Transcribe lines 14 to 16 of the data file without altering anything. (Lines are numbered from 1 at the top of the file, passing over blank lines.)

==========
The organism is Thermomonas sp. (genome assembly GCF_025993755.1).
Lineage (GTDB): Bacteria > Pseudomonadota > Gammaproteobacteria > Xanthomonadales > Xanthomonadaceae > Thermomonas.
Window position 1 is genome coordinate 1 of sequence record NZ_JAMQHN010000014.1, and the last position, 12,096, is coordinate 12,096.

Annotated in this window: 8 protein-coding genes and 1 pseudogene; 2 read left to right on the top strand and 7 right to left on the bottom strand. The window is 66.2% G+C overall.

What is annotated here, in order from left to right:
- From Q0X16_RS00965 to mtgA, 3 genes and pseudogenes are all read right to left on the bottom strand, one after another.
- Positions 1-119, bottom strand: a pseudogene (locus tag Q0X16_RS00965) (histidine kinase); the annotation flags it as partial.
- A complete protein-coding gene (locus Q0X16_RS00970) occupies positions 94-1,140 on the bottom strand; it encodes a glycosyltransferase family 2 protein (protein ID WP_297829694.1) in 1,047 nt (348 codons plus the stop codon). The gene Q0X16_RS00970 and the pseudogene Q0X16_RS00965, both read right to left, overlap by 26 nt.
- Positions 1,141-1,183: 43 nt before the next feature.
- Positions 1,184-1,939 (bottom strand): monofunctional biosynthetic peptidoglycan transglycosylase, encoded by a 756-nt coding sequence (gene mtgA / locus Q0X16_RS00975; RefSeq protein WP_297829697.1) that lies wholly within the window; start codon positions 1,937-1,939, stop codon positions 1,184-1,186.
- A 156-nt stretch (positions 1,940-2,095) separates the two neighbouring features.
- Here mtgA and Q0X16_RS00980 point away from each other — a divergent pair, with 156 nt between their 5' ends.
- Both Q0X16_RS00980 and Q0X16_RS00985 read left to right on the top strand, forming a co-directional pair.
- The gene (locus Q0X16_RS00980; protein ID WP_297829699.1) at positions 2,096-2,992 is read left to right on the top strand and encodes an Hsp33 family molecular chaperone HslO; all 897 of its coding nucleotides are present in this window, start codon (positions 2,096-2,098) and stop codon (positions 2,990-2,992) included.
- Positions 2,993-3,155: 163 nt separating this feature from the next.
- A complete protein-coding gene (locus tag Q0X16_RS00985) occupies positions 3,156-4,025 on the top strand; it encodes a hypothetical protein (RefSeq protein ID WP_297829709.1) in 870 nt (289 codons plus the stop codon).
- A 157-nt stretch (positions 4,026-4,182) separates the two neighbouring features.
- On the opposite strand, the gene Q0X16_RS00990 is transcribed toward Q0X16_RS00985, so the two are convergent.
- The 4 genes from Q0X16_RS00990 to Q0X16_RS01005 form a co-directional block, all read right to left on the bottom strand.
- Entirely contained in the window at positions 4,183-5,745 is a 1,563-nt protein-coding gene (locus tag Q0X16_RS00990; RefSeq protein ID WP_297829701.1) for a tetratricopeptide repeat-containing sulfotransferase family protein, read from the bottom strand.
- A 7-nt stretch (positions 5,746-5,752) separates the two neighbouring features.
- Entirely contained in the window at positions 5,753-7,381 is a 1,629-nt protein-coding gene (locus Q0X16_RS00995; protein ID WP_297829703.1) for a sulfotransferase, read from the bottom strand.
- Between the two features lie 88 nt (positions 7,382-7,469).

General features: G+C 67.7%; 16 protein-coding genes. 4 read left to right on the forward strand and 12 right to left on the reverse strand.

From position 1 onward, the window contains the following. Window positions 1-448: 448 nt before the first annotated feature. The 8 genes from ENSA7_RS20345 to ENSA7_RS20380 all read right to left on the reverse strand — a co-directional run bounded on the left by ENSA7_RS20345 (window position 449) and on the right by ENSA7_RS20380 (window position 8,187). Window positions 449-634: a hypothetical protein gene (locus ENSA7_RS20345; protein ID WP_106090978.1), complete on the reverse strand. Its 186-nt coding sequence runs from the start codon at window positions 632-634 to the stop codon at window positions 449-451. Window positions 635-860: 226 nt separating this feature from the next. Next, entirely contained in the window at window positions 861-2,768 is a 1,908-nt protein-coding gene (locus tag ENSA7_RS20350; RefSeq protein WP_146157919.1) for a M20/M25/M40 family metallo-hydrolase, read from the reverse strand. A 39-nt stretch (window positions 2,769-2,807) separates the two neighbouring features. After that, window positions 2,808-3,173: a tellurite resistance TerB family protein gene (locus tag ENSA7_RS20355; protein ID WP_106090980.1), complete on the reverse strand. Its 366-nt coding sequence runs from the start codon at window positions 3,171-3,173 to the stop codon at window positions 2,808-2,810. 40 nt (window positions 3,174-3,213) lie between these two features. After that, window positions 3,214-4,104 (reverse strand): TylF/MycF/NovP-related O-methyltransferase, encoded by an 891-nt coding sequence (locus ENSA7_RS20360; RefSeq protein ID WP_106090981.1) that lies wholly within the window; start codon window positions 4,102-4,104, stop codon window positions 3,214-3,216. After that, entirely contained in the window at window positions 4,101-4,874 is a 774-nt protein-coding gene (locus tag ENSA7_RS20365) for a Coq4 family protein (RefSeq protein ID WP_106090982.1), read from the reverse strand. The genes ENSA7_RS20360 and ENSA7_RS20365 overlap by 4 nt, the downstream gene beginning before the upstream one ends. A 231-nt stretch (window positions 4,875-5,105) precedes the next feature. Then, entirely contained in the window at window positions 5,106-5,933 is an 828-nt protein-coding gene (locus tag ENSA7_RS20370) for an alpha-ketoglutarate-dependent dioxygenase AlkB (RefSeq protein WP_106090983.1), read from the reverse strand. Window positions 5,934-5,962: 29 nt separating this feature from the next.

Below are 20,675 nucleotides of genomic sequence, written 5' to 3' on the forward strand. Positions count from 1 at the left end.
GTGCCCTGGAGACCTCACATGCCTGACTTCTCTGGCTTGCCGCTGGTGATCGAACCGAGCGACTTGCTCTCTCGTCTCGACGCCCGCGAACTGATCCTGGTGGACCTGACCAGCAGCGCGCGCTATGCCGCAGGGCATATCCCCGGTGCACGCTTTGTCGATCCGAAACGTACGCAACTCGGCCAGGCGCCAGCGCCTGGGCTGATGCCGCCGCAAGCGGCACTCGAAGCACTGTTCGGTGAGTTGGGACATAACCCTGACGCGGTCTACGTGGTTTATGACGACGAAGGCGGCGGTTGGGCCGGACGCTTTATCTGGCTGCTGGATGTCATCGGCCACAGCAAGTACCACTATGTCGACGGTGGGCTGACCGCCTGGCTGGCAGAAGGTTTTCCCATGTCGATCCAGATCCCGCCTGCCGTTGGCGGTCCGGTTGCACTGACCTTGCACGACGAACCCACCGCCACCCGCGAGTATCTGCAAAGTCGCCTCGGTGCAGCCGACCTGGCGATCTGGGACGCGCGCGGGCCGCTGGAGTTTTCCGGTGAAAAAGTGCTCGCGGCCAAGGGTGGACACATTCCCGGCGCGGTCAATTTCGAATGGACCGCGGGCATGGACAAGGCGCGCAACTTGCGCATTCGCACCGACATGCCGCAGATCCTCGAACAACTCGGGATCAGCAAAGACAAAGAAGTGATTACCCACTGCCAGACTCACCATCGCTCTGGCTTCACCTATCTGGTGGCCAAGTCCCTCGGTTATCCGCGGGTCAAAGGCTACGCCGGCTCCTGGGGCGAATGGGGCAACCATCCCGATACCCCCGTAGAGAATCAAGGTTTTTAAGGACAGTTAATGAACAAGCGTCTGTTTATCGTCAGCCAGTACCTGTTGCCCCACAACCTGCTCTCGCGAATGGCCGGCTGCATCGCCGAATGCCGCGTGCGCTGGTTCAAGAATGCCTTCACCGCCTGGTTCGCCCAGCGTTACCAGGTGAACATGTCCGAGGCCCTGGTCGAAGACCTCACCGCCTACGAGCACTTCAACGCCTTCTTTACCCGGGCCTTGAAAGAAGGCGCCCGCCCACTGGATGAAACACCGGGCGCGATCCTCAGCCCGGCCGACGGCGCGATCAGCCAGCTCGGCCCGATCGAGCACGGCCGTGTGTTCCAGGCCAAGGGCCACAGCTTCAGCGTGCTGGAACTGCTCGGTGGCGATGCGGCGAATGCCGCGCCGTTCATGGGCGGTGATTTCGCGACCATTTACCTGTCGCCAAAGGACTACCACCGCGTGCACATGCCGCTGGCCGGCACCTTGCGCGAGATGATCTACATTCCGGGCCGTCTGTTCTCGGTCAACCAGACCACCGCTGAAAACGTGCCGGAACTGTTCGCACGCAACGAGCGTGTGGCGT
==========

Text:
- The gene (locus Q0X16_RS00980; protein ID WP_297829699.1) at positions 2,096-2,992 is read left to right on the top strand and encodes an Hsp33 family molecular chaperone HslO; all 897 of its coding nucleotides are present in this window, start codon (positions 2,096-2,098) and stop codon (positions 2,990-2,992) included.
- Positions 2,993-3,155: 163 nt separating this feature from the next.
- A complete protein-coding gene (locus tag Q0X16_RS00985) occupies positions 3,156-4,025 on the top strand; it encodes a hypothetical protein (RefSeq protein ID WP_297829709.1) in 870 nt (289 codons plus the stop codon).